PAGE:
DDA is probably one of the most inclusive employers in the province. We connected with one of our new practicum students, Anna Jackson, who has Autism, to find out why they chose DDA and this line of work.

Tell us about yourself! What do you do for fun outside of work?

My name is Anna and I am a 3rd-year social work student at UBC. Before social work, I studied agriculture, mathematics, and languages; traveled around the world, and had a few fantastic fireside chats. I have quite a number of special interests, but to unwind and center myself I make creature dolls. I enjoy the process of imagining a creature, drawing it, making a pattern, and finally sewing and sculpting the final doll. It is very satisfying seeing a figment of my imagination turn into something tangible and real.

Why have you chosen this line of work?

Honestly, I just like people. I love listening to people’s stories and learning from them. In my mind, everyone’s life is akin to a novel; an adventure we can go on together. And that is just magical. I have been looking for a profession in which I can learn something new every day and one where I can use all my diverse skills and social work definitely fits that bill. Plus, with social work, you never know where you will end up since the field is so broad and that sounds amazing to me!

What is the best part about working for DDA?

In my experience so far, DDA is at the crossroads of a lot of different social services and government organizations. Because of this positioning, I got exposed to a lot of organizations and people, which in turn allowed me to start making my first ever professional connections in social work. This has been immensely valuable to me. Also, shout out to Mahvash, DDA’s Family Support
Program Manager. I started at DDA as a complete novice and she has been very patient with me and very supportive. I have learned so much from her.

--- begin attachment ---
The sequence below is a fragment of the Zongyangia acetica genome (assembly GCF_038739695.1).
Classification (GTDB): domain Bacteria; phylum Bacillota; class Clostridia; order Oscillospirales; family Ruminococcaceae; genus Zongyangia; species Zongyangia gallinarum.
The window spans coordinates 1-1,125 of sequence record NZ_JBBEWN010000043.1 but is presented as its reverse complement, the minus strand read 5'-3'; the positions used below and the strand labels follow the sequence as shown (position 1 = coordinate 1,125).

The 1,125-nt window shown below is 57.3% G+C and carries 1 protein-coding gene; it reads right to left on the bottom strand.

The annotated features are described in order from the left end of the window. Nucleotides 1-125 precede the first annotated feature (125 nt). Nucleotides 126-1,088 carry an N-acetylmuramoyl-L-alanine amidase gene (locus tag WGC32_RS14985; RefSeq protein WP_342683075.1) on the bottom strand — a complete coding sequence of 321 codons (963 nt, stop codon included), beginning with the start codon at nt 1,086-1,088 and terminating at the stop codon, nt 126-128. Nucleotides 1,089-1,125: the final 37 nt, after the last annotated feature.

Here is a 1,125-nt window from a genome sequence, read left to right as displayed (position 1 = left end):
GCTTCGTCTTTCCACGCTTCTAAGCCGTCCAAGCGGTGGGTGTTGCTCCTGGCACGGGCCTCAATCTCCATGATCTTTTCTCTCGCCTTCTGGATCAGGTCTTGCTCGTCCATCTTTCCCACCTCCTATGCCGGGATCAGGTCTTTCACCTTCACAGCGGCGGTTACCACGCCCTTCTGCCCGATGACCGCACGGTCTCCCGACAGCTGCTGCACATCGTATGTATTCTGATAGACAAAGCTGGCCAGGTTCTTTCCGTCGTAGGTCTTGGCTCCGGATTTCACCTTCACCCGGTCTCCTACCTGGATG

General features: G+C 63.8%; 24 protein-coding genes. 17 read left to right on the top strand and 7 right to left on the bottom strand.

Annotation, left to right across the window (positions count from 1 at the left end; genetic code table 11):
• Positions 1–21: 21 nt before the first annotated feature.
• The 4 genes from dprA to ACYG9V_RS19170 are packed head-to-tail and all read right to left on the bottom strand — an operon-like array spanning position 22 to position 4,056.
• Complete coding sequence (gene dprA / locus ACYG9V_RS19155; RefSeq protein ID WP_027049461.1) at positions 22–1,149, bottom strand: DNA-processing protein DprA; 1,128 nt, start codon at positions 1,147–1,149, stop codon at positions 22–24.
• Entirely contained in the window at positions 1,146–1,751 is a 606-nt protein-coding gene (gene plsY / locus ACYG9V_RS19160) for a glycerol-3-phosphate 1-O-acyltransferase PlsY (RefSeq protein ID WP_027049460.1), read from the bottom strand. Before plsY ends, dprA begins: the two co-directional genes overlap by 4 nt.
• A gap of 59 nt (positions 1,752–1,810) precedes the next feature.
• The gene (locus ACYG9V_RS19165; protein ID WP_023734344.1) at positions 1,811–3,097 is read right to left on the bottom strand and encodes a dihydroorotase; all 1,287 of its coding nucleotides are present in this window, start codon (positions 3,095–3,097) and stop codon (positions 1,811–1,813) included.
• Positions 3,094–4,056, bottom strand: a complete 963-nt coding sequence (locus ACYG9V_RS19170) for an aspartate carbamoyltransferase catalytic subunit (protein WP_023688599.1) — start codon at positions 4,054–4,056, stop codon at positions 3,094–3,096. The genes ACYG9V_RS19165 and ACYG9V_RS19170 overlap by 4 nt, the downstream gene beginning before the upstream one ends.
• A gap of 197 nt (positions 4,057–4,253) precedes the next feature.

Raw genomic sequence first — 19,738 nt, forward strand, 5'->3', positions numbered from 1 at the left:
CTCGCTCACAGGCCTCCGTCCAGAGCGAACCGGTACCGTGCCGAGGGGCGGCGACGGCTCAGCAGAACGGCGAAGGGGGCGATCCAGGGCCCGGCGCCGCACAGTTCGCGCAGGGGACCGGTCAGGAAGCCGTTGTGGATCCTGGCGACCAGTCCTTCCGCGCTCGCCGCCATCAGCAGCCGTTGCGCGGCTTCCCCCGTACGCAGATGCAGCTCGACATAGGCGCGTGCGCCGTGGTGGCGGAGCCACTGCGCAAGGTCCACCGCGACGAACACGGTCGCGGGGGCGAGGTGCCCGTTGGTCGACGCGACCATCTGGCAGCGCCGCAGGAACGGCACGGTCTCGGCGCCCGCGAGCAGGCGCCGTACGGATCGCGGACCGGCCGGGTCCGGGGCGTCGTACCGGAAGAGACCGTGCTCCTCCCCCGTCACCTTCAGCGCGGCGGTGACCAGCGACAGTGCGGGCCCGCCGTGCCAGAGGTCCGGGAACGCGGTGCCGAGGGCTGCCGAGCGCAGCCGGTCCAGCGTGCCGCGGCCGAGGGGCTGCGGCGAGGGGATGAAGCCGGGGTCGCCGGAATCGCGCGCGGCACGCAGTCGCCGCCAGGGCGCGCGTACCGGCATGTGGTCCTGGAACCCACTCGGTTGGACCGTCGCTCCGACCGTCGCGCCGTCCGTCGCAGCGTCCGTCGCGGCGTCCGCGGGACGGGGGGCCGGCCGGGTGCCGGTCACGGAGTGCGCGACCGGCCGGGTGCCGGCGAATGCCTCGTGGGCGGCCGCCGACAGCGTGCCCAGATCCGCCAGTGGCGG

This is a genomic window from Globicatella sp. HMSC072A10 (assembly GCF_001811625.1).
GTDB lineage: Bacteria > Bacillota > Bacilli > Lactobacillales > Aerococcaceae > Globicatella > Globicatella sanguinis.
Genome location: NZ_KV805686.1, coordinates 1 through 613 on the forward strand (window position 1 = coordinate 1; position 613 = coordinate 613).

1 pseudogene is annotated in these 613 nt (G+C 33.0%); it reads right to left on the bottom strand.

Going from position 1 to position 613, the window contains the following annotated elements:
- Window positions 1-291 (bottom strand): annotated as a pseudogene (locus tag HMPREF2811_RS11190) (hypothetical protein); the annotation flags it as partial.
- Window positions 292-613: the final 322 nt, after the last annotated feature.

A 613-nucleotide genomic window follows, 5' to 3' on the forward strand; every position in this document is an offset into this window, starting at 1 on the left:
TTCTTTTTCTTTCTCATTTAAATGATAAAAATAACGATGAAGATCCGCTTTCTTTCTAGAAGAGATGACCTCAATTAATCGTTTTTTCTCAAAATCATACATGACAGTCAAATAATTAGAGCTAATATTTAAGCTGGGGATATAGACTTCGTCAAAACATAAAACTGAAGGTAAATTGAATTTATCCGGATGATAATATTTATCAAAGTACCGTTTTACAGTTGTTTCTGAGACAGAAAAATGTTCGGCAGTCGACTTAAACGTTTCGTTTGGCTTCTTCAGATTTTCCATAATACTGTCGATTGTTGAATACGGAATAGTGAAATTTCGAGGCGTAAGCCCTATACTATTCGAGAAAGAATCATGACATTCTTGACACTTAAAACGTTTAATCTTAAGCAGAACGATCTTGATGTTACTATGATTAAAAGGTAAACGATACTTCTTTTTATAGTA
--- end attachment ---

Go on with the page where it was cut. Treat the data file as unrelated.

What funny incident stands out to you while working at DDA?

I wish I could tell you something funny, but the pandemic put a bit of a damper on all that. I work from home a lot of the time and one thing I can tell you is that my pajama pant collection went from two pairs to seven! My wardrobe is currently experiencing the Zoom effect, business on the top, pajamas on the bottom.

Where would you like to be 5 years from now?

Five years from now I hope to be getting close to finishing my PhD and running a small counseling practice working with adults on the autism spectrum. But who knows, if I end up at the UN I won’t complain either.

As a person diagnosed with autism, what would you like the world to know about you?

Autism is a big part of my identity that is why I use identity-first language when talking to people, as in: “I am autistic”. I love being autistic since having an autistic brain allowed me to experience so much of the world, learn so many things, connect with other autistics, and generally have some good times. I want people to know that being autistic is not a tragedy, that we don’t need to be fixed or made normal, that being autistic is just being different and that is A-Ok. I think that autistic people, including myself, bring a lot of brightness and joy into the world, making the world better and richer for everyone.

How has working during the pandemic been for you?

Oh, this is where being autistic comes in very handy. I am naturally okay living with reduced social contact and I was never really into handshaking or hugs. So, I think being autistic is helping me cope a little better. I am also used to working online and communicating via video conferencing. However, the isolation is starting to affect even me in a negative way. I miss being able to have board game nights with friends and going out to explore the city. I have now binge-watched everything on Netflix and am on an umpteenth time of playing Zelda. I really miss experiencing the real world! Thus, I sure hope the pandemic will be over soon.

What have you learned about yourself working at DDA?

Before starting my practicum I was not sure if I can actually do social work as an autistic person. But, working at DDA and especially with Mahvash gave me a lot of confidence that I can do it and that I can be good at it.



Posted by dda-editor in: Star Newsletter